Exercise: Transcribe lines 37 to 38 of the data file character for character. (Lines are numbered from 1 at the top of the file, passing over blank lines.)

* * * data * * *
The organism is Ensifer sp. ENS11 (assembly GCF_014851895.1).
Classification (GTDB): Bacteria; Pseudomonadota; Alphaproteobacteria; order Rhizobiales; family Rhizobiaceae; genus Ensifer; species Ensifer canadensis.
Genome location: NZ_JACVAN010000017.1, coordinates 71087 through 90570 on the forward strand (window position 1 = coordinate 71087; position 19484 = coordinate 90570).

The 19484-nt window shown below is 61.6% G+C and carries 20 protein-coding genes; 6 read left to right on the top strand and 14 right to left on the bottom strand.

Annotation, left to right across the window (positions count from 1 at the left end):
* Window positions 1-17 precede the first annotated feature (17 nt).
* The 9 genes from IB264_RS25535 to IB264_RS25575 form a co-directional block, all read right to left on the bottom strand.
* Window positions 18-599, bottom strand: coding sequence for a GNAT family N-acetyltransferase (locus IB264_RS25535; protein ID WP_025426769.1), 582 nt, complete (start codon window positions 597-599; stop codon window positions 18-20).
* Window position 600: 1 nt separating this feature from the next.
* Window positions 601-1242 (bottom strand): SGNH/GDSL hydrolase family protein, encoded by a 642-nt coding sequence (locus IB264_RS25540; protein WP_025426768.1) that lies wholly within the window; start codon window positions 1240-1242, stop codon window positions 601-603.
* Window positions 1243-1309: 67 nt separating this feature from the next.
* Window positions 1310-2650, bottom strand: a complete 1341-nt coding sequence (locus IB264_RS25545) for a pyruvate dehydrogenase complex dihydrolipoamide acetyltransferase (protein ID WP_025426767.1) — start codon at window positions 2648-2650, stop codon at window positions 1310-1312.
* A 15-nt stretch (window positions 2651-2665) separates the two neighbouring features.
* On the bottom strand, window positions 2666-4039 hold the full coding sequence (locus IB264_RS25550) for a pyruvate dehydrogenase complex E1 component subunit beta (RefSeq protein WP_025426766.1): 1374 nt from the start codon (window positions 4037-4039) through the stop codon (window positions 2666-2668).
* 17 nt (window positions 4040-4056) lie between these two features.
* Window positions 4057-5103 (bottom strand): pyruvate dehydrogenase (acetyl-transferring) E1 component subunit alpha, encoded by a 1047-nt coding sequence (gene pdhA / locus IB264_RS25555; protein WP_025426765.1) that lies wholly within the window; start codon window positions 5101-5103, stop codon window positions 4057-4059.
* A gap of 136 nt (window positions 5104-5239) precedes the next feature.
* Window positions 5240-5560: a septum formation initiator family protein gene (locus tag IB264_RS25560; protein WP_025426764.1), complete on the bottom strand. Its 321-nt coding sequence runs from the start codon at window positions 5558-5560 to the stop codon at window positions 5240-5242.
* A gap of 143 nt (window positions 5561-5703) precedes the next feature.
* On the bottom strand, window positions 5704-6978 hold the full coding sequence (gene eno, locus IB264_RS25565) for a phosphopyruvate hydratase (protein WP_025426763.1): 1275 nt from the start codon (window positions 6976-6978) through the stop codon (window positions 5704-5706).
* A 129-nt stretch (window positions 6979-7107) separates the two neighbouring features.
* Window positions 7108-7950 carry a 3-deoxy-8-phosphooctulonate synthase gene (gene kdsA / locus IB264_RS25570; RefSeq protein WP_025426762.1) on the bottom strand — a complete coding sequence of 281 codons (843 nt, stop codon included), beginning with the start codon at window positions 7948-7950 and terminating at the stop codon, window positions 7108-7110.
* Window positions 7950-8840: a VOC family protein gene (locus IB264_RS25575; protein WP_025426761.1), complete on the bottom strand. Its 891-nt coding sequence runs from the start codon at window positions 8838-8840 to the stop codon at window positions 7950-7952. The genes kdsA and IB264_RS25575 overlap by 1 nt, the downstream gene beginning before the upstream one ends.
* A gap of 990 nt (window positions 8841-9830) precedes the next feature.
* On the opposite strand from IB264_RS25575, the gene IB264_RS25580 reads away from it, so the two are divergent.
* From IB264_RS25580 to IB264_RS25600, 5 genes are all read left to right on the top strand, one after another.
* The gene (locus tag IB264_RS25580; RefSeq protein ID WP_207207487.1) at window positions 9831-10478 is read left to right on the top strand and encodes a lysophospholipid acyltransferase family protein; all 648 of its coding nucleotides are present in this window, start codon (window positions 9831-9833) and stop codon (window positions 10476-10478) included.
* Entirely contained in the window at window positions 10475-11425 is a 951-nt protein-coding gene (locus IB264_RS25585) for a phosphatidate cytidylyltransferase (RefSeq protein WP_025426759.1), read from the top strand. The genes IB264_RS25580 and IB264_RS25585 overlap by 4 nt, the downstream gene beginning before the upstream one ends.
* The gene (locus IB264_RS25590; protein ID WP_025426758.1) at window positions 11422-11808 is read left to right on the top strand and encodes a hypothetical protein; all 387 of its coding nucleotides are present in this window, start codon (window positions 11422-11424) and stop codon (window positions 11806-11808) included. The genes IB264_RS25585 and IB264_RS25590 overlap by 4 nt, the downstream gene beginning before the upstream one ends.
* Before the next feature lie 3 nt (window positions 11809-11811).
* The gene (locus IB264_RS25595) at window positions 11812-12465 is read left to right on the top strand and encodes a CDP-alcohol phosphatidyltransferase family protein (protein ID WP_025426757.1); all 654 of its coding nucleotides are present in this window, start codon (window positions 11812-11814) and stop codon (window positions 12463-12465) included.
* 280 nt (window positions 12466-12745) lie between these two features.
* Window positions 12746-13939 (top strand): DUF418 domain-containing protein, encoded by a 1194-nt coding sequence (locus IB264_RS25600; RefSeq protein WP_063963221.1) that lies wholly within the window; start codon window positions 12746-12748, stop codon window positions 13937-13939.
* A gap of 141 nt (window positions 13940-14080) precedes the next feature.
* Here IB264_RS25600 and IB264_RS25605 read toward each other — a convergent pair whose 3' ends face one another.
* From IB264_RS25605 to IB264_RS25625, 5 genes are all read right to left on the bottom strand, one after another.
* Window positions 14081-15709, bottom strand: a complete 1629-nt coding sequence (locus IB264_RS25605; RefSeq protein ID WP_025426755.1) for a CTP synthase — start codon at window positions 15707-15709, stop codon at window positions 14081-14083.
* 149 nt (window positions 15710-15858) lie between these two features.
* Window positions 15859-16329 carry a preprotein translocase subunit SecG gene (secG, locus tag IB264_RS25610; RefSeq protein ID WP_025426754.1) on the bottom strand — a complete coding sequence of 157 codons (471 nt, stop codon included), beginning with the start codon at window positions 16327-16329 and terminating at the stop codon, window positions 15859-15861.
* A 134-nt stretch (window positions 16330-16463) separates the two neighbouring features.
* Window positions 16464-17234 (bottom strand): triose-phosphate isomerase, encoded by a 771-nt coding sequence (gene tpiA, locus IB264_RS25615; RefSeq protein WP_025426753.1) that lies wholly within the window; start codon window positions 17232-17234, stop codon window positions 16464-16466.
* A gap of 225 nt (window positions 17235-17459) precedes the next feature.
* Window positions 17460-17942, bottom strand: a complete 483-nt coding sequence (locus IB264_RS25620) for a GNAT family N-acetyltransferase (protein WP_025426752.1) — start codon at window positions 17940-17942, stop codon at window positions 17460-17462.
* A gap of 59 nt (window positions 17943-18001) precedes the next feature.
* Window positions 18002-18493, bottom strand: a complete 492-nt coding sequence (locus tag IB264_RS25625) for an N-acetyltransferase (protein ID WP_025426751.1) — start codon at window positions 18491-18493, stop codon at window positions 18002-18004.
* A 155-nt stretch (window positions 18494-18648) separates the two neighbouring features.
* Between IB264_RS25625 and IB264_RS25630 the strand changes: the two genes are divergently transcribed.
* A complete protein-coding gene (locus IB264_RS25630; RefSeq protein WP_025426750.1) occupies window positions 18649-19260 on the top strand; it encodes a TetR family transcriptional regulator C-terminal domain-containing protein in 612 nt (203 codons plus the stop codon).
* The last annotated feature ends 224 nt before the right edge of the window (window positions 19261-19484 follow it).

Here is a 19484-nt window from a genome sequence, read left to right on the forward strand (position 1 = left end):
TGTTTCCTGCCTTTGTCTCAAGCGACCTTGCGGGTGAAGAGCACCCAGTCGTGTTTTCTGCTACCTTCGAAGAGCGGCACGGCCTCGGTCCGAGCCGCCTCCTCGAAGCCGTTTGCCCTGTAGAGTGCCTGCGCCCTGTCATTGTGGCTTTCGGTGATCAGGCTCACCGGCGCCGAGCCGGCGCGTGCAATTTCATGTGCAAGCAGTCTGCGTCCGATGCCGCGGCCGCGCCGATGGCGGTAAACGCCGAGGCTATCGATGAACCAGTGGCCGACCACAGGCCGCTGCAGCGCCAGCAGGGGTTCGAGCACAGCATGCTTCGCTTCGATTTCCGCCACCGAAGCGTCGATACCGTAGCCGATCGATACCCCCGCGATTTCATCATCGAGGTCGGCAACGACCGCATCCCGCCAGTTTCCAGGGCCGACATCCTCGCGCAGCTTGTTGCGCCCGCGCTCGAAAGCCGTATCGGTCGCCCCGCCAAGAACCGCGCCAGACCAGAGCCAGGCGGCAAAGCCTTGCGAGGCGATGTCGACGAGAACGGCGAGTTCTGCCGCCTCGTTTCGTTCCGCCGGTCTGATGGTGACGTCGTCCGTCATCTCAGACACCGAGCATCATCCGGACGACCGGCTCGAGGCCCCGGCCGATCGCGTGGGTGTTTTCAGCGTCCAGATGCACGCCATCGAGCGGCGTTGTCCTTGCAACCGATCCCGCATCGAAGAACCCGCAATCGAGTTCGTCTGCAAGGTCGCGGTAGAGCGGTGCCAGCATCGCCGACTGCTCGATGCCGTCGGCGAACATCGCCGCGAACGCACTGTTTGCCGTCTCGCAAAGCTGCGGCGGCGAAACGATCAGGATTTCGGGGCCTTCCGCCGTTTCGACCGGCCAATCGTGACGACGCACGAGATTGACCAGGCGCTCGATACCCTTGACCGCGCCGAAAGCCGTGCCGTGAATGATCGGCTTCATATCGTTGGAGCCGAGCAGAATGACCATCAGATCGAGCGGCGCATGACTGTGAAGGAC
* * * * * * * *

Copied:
* Window positions 14081-15709, bottom strand: a complete 1629-nt coding sequence (locus IB264_RS25605; RefSeq protein ID WP_025426755.1) for a CTP synthase — start codon at window positions 15707-15709, stop codon at window positions 14081-14083.
* 149 nt (window positions 15710-15858) lie between these two features.